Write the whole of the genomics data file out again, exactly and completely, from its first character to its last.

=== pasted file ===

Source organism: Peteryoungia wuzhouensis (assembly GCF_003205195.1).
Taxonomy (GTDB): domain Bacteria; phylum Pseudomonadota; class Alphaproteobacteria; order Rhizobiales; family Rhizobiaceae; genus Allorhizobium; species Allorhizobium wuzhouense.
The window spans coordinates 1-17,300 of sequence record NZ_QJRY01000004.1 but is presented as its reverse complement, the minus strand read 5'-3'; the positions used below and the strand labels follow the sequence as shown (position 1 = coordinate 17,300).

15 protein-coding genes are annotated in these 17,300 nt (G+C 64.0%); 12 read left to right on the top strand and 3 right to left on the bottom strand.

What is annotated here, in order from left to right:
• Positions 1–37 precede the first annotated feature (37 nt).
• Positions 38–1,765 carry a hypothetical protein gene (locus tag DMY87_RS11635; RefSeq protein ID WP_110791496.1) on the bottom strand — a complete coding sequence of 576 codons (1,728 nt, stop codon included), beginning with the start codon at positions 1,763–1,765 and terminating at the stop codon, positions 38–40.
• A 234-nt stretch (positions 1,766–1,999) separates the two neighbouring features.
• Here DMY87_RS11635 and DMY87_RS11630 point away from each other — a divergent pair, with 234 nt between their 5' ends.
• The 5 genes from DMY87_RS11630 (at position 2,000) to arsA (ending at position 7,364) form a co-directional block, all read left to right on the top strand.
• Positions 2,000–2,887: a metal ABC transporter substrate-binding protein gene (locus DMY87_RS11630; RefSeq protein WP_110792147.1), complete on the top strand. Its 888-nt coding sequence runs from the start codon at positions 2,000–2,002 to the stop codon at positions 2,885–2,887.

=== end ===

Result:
Source organism: Peteryoungia wuzhouensis (assembly GCF_003205195.1).
Taxonomy (GTDB): domain Bacteria; phylum Pseudomonadota; class Alphaproteobacteria; order Rhizobiales; family Rhizobiaceae; genus Allorhizobium; species Allorhizobium wuzhouense.
The window spans coordinates 1-17,300 of sequence record NZ_QJRY01000004.1 but is presented as its reverse complement, the minus strand read 5'-3'; the positions used below and the strand labels follow the sequence as shown (position 1 = coordinate 17,300).

15 protein-coding genes are annotated in these 17,300 nt (G+C 64.0%); 12 read left to right on the top strand and 3 right to left on the bottom strand.

What is annotated here, in order from left to right:
• Positions 1–37 precede the first annotated feature (37 nt).
• Positions 38–1,765 carry a hypothetical protein gene (locus tag DMY87_RS11635; RefSeq protein ID WP_110791496.1) on the bottom strand — a complete coding sequence of 576 codons (1,728 nt, stop codon included), beginning with the start codon at positions 1,763–1,765 and terminating at the stop codon, positions 38–40.
• A 234-nt stretch (positions 1,766–1,999) separates the two neighbouring features.
• Here DMY87_RS11635 and DMY87_RS11630 point away from each other — a divergent pair, with 234 nt between their 5' ends.
• The 5 genes from DMY87_RS11630 (at position 2,000) to arsA (ending at position 7,364) form a co-directional block, all read left to right on the top strand.
• Positions 2,000–2,887: a metal ABC transporter substrate-binding protein gene (locus DMY87_RS11630; RefSeq protein WP_110792147.1), complete on the top strand. Its 888-nt coding sequence runs from the start codon at positions 2,000–2,002 to the stop codon at positions 2,885–2,887.